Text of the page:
Since 1961, the lead characters of Spy vs Spy have fought a running battle in the pages of Mad magazine. Identical but for the colour of their trenchcoats and hats – one wears black, the other white – their fate is to be locked in perpetual combat with an equally talented twin.
Over the next couple of years, a similar story looks set to play out for the twin arms of the Federal Reserve Board. Just with fewer sticks of dynamite and poisonings.
The Black Fed – which cares about bank supervisory and systemic risk – has spent much of the past decade shaping a global regulatory response to the crisis, in which a key goal has been to make banks more resistant to liquidity risk.
Meanwhile, the White Fed – which cares about the economy and monetary policy – first inflated its balance sheet by purchasing vast amounts of bonds, and is now seeking to disgorge those bonds and return to normal.
The White Fed has to do this while balancing its books. As it winds down the $4.2 trillion of assets in its system open market account portfolio, it will have to reduce its liabilities by a similar amount. And the only fat on the liability side of the central bank’s balance sheet is the excess reserves that have grown in tandem with the Fed’s bond buying.
Those reserves currently stand at $2.1 trillion, having averaged only $45 billion in 2007, so it looks like there is plenty of room to move lower. But, as it drains reserves, the White Fed will have to navigate the fiendish traps set by the Black Fed.
The liquidity coverage ratio (LCR) requires banks to hold large buffers of high-quality liquid assets, which can be tapped at short notice to help a bank through a 30-day stress period. Just under half of the biggest US banks’ LCR assets are held in the form of reserves at the Fed.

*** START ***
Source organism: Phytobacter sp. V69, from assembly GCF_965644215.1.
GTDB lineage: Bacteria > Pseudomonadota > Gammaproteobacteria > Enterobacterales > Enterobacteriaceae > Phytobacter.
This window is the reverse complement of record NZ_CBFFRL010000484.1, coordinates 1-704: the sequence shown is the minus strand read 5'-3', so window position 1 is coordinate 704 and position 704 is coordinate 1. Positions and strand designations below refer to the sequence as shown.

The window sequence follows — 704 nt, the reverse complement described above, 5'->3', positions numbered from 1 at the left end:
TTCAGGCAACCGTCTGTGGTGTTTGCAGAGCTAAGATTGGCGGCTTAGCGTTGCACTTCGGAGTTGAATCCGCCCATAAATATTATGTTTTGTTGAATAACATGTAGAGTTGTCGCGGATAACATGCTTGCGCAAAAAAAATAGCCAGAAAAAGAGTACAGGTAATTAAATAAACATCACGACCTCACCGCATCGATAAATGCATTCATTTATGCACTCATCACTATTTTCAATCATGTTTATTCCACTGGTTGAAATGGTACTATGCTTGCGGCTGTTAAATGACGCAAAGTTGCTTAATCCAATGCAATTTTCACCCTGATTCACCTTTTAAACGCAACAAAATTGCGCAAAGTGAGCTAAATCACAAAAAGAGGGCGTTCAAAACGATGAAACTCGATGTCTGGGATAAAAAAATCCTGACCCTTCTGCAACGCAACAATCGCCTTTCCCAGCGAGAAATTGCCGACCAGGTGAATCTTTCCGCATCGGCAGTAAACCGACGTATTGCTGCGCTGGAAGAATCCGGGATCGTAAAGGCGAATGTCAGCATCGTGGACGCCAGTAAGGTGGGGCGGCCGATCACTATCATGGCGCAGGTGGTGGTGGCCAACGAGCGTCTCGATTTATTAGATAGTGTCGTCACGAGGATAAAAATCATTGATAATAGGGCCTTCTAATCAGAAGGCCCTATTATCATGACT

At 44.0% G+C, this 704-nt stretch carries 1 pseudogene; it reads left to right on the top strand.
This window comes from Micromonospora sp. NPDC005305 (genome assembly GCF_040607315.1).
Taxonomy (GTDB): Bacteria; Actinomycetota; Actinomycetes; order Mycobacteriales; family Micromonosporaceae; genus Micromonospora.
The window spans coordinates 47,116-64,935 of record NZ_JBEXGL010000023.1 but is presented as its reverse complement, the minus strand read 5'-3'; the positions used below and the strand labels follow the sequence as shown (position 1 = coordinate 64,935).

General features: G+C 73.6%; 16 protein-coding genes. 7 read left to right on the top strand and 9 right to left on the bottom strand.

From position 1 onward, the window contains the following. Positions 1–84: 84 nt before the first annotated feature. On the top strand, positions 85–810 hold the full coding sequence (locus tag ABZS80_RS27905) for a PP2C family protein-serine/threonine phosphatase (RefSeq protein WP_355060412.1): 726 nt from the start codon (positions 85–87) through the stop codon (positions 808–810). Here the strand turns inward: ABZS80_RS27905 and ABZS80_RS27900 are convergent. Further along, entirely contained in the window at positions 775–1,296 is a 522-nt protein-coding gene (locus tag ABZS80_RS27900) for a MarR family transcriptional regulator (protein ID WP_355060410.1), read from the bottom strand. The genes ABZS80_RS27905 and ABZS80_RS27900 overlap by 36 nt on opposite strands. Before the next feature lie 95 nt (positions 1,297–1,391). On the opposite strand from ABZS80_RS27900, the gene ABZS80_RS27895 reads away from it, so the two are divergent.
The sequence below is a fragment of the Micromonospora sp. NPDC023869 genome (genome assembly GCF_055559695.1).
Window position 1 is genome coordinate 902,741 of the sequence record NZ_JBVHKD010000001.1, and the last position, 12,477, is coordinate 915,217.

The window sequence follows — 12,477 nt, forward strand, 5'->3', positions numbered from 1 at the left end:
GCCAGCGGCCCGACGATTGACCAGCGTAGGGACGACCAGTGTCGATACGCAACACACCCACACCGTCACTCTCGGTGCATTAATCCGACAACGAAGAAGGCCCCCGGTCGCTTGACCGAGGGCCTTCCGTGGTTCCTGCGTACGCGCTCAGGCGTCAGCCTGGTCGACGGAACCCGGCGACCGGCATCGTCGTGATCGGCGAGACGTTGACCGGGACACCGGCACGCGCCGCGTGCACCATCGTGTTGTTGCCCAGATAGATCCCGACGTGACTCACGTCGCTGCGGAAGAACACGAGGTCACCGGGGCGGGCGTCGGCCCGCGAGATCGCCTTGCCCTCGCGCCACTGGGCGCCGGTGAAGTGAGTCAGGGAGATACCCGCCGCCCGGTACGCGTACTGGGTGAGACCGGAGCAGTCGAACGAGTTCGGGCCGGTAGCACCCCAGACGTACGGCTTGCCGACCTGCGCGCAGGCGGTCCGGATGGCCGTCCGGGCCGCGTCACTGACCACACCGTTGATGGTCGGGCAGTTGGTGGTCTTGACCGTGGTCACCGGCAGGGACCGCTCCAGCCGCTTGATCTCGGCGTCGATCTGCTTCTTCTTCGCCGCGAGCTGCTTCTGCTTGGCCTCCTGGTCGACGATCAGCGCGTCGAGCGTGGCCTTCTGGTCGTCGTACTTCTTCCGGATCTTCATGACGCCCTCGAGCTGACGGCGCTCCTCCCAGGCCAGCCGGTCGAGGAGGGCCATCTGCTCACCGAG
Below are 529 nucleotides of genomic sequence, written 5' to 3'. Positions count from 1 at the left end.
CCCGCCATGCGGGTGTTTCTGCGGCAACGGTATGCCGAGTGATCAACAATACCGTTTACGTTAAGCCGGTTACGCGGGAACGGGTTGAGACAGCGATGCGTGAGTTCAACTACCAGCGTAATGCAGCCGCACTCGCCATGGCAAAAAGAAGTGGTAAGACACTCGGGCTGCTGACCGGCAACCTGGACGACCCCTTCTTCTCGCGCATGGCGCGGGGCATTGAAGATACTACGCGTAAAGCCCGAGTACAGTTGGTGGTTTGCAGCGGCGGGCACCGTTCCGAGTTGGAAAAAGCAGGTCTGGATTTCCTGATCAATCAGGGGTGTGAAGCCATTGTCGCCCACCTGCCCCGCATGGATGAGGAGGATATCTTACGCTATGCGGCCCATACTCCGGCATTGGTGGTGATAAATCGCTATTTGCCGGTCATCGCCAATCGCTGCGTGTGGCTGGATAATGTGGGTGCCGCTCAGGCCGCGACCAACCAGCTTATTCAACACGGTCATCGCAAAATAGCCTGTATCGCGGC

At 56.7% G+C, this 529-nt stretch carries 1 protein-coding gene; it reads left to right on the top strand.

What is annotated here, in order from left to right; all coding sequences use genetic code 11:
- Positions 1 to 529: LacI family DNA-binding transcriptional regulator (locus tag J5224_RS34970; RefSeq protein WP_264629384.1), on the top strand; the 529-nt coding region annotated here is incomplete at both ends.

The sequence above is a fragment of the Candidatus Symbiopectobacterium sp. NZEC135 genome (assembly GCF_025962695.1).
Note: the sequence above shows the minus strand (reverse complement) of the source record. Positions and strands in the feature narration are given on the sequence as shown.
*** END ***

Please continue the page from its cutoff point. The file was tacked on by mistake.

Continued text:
As with reserves, the LCR treats US Treasuries as though the bank has cash in its pocket – other, less-liquid assets suffer a haircut when counting them towards the regulatory minimum.
But there will be costs for banks if they try to rebalance LCR holdings massively towards government bonds. Under the second of the Black Fed’s post-crisis liquidity rules, the net stable funding ratio, banks have to match 5% of their Treasury holdings with long-term funding.
In addition, one-month T-Bills currently yield 10–20 basis points less than the interest paid by the Fed on excess reserves. As interest rates rise in the US, the value of bond portfolios will suffer.
And while the LCR is supposed to cover a month-long stress period, banks have been pushed to monitor and manage intraday liquidity needs more effectively. Central bank reserves are the safest way to meet this need.
So who wins? For the duelling spies, victory was always short-lived. White would win, then black, and so on. The Fed may find itself in a similar position.
Bank treasurers and liquidity managers say post-crisis regulation has reset the industry’s demand for reserves at a new, much higher level. Above this point is some degree of excess that can be drained without too much fuss, but if the Fed tries to push further, it risks destabilising bank funding markets. It can normalise, but normality will not look the way it used to.